Distributed ledger – definition and meaning
A distributed ledger or shared ledger is a consensus of shared, synchronized, and replicated digital data. This data exists across multiple sites, institutions or countries. With shared ledgers, there is no centralized data storage or central administrator.
A distributed ledger, in the world of cryptocurrencies, for example, is a database that each node in a large network updates independently.
With cryptocurrencies, the distribution is unique, because there is no central authority that communicates records to various nodes. Instead, each node constructs and holds the ledger independently.
In other words, each node on the network processes each transaction. Each node comes to its own conclusions. The node then votes on its conclusions to make sure the majority agree.
With this type of technology, transactions effectively have public witnesses, which makes it virtually impossible to hack or attack.
The distributed ledger can only update when there is this consensus. According to coindesk.com: “This architecture allows for a new dexterity as a system of record that goes beyond being a simple database.”
A node, in this context, is a computer that has a copy of the blockchain. The computer is also working to maintain it.
‘Miners‘ are in charge of the blocks and attaching them to the blockchain. Miners receive a reward in the form of units of cryptocurrency for their work.
We call this whole process, i.e., the validation of cryptocurrency transactions, cryptocurrency mining.
Distributed ledger – the blockchain
With distributed ledger technology, it is necessary to have a peer-to-peer network and consensus algorithms. They are necessary to make sure that there is replication across nodes. A peer-to-peer network has no central server with lots of clients; all the computers are both servers and clients.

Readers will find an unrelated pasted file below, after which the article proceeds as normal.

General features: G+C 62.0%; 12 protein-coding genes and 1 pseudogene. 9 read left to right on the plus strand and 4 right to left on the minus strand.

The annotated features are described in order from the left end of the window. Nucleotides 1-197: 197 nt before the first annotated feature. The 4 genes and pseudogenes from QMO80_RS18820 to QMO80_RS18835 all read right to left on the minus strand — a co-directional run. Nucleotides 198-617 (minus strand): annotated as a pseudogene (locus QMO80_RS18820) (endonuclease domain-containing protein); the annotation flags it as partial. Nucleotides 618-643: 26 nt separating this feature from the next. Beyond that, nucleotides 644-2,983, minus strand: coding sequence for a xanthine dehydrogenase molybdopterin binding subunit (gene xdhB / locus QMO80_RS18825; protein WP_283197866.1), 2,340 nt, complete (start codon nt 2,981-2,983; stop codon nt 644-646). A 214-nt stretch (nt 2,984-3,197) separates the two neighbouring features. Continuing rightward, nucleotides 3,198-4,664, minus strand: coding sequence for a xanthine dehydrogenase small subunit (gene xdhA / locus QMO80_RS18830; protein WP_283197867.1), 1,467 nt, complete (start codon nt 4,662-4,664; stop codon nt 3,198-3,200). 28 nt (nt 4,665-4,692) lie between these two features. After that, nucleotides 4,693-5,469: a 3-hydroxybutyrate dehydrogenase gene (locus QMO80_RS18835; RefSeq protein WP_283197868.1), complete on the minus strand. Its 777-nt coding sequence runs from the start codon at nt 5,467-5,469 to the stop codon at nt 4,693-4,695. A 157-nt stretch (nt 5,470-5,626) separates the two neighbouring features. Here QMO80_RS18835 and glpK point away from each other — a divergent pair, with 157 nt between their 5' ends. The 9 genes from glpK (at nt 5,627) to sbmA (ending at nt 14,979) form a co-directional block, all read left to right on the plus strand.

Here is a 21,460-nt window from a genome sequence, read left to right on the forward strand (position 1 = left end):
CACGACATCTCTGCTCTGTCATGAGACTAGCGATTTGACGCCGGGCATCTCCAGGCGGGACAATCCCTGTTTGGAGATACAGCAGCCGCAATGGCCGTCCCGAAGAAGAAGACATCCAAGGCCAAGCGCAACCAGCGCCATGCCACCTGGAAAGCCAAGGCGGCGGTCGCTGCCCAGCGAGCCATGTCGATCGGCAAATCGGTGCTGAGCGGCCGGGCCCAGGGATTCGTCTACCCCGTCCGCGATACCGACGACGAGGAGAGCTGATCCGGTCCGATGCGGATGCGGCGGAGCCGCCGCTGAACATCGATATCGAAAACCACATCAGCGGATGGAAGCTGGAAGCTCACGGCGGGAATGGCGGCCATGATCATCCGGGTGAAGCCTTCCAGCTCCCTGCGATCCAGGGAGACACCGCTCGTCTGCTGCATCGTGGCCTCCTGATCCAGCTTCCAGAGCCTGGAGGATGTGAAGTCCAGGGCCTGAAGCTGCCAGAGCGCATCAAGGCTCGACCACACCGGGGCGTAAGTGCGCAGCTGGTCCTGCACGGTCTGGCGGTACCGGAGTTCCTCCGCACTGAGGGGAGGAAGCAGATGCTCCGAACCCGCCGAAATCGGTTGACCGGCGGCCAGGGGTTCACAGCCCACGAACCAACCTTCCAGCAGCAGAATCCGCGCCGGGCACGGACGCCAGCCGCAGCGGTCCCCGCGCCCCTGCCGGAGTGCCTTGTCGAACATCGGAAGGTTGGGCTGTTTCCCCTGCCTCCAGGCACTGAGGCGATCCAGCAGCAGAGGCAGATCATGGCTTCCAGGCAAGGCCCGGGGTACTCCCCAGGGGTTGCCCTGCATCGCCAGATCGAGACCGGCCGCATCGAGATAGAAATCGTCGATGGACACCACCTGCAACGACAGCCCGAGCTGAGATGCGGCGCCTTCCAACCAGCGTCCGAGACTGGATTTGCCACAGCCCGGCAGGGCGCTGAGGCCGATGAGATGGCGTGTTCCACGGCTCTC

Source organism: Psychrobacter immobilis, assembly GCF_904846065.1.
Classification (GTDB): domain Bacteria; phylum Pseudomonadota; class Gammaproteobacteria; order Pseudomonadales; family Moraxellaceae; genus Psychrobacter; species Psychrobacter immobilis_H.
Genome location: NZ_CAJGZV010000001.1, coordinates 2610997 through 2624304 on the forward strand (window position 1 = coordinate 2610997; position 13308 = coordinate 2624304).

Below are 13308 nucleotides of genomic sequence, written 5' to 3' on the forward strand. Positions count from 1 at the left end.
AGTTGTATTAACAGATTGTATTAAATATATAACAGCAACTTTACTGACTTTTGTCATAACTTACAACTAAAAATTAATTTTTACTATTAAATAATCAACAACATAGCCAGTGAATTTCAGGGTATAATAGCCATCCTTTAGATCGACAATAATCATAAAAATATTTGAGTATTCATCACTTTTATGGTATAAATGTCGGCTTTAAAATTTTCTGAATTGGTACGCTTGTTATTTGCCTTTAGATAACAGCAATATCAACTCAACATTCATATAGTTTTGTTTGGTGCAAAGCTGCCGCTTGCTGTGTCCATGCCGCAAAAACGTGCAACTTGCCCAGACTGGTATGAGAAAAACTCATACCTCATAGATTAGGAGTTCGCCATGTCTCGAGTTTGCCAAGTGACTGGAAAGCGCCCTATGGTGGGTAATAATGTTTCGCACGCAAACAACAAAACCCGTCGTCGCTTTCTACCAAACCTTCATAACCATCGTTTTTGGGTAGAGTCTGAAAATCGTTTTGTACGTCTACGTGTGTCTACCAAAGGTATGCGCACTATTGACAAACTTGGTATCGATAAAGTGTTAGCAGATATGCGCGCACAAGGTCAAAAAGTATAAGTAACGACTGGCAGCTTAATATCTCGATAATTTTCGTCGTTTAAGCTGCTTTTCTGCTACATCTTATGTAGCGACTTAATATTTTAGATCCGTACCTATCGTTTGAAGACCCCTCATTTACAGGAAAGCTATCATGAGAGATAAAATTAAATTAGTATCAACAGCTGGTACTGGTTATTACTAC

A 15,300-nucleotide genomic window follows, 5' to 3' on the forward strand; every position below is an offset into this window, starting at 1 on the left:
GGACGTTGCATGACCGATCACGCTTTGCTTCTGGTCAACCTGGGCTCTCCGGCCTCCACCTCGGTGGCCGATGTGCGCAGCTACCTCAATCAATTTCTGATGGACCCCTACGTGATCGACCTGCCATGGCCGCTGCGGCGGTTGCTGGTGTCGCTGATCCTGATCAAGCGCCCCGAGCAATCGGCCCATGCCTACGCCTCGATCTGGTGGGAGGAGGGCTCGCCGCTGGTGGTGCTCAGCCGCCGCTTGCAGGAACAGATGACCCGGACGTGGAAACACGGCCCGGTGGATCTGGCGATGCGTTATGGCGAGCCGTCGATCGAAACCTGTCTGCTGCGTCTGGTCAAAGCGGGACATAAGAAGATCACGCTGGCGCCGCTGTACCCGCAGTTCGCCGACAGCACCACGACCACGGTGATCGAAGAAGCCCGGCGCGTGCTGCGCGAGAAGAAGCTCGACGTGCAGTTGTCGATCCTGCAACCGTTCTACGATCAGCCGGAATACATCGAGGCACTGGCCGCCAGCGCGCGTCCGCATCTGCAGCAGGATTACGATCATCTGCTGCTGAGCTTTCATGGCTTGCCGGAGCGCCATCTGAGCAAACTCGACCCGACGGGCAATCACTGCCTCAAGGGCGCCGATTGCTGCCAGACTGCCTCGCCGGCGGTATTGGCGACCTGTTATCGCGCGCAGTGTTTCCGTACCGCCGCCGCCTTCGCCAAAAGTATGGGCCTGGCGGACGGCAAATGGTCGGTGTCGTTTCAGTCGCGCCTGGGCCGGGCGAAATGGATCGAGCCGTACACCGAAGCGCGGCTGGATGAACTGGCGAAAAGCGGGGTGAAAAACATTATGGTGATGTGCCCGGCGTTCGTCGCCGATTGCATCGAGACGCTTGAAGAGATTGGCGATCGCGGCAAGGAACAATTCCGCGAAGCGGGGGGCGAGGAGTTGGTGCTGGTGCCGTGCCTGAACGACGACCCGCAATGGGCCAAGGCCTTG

One type of shared ledger design is the blockchain system. These systems can be either private or public.
However, not all shared ledgers must employ a chain of blocks to achieve effective distributed consensus. The blockchain is just one type of data structure that we refer to as a distributed ledger.
Each block contains a cryptographic hash of the block that precedes it, i.e., a timestamp plus transaction data.
Blockchains store smart contracts, i.e., lines of computer code. The code allows the contract to be fully-automatic.
In other words smart contracts are totally self-executing. There is not need for intermediaries such as lawyers.
Distributed ledger – secure and efficient
All the data on a shared ledger is secure. The system stores the data using cryptography, which nobody can access without the right keys and cryptographic signatures. Cryptography is the creation and deciphering of codes.
As soon as the data goes into storage, it becomes an unalterable database. Everything functions according to the rules of the network.
Unlike central ledgers, distributed ledgers are extremely difficult to cyber-attack. To successfully cyber-attack a shared ledger, your onslaught must hit all the distributed copies simultaneously.
Also, no single party with malicious intent can alter the contents of the records.
Secure thanks to encryption
Distributed ledgers are secure thanks to encryption. They are also fast and decentralized. They have great potential to revolutionize how companies, institutions, and governments work.
The technology could transform the issuance of passports and licenses, the collection of taxes, and voting procedures.
Financial institutions are already embracing distributed ledger technology. Diamond and precious assets companies and supply chains of many commodities are also adopting the technology.
In February 2018, Microsoft announced that it planned on using distributed ledger technology to store and manage identities.
However, the technology is still in its infant stage. Who knows how it will eventually evolve and what it will look like in a few decades’ time?
Video – Distributed Ledger
This Complexity Labs video explains what distributed ledgers are.